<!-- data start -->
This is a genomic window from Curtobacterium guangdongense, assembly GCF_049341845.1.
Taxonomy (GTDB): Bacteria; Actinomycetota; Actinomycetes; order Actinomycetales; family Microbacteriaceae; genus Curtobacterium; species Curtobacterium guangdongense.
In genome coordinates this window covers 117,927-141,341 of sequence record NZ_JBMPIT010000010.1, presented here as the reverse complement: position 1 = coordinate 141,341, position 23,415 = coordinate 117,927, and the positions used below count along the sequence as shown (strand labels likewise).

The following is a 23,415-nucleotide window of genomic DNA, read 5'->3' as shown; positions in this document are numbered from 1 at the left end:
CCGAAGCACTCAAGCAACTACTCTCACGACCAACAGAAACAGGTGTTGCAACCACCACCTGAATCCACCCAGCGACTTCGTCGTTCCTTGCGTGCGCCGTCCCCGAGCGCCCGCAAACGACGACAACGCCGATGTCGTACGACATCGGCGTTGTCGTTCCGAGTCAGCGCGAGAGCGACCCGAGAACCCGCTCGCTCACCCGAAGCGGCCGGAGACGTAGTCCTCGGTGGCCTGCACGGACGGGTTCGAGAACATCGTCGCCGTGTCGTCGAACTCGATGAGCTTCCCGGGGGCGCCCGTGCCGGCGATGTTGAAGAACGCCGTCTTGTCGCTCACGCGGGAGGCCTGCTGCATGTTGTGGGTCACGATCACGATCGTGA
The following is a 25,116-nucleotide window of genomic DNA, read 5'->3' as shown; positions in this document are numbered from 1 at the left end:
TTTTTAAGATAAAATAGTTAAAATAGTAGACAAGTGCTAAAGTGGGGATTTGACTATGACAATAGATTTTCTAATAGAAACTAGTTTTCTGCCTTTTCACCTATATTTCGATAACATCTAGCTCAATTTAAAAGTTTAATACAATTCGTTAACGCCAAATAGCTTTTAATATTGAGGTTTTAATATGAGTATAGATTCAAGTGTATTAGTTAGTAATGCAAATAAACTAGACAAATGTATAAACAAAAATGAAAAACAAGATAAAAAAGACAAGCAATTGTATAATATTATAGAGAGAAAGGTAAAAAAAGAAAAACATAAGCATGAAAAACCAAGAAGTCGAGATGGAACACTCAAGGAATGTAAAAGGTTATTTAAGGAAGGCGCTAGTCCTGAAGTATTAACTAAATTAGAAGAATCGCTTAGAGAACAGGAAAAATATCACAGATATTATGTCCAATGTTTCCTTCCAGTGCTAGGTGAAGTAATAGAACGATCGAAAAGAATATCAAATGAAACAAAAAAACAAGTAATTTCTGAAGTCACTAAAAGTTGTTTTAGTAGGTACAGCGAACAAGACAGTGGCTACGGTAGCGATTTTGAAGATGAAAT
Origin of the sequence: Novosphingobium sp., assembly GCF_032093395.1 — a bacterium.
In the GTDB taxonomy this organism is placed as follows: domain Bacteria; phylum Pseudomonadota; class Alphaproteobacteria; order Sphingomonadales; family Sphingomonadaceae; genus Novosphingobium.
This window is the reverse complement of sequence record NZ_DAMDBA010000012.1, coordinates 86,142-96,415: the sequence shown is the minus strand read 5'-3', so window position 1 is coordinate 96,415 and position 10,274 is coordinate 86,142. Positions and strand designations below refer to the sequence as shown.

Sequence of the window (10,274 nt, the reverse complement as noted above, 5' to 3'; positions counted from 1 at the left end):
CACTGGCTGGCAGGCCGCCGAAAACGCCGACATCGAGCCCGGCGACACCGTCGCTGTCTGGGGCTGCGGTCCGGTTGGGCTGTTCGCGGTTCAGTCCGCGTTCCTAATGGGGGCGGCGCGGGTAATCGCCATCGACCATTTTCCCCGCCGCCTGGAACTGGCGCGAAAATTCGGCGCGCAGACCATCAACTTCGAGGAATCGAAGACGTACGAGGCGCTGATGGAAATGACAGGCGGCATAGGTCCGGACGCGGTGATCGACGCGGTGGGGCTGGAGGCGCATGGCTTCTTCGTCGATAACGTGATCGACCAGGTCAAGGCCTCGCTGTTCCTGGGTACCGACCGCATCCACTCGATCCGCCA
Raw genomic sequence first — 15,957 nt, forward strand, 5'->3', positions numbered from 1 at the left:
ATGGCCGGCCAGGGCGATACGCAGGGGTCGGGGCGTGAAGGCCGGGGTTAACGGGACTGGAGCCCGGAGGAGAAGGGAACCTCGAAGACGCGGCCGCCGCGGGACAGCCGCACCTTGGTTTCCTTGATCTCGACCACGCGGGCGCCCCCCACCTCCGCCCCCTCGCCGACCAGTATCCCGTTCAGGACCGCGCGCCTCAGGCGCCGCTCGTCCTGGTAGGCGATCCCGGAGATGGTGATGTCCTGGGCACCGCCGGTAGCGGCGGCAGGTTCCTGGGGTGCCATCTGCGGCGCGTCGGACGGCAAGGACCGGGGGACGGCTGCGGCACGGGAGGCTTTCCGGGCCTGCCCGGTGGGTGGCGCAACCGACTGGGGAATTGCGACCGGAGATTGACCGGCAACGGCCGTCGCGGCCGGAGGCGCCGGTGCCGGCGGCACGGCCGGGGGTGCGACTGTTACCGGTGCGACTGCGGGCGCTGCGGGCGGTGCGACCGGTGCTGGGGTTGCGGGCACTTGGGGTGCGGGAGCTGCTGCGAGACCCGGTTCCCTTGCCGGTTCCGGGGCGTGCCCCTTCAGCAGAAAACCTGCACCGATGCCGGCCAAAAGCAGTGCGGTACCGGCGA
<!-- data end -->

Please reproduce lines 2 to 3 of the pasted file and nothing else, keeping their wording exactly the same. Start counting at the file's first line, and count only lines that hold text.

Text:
Taxonomy (GTDB): Bacteria; Actinomycetota; Actinomycetes; order Actinomycetales; family Microbacteriaceae; genus Curtobacterium; species Curtobacterium guangdongense.
In genome coordinates this window covers 117,927-141,341 of sequence record NZ_JBMPIT010000010.1, presented here as the reverse complement: position 1 = coordinate 141,341, position 23,415 = coordinate 117,927, and the positions used below count along the sequence as shown (strand labels likewise).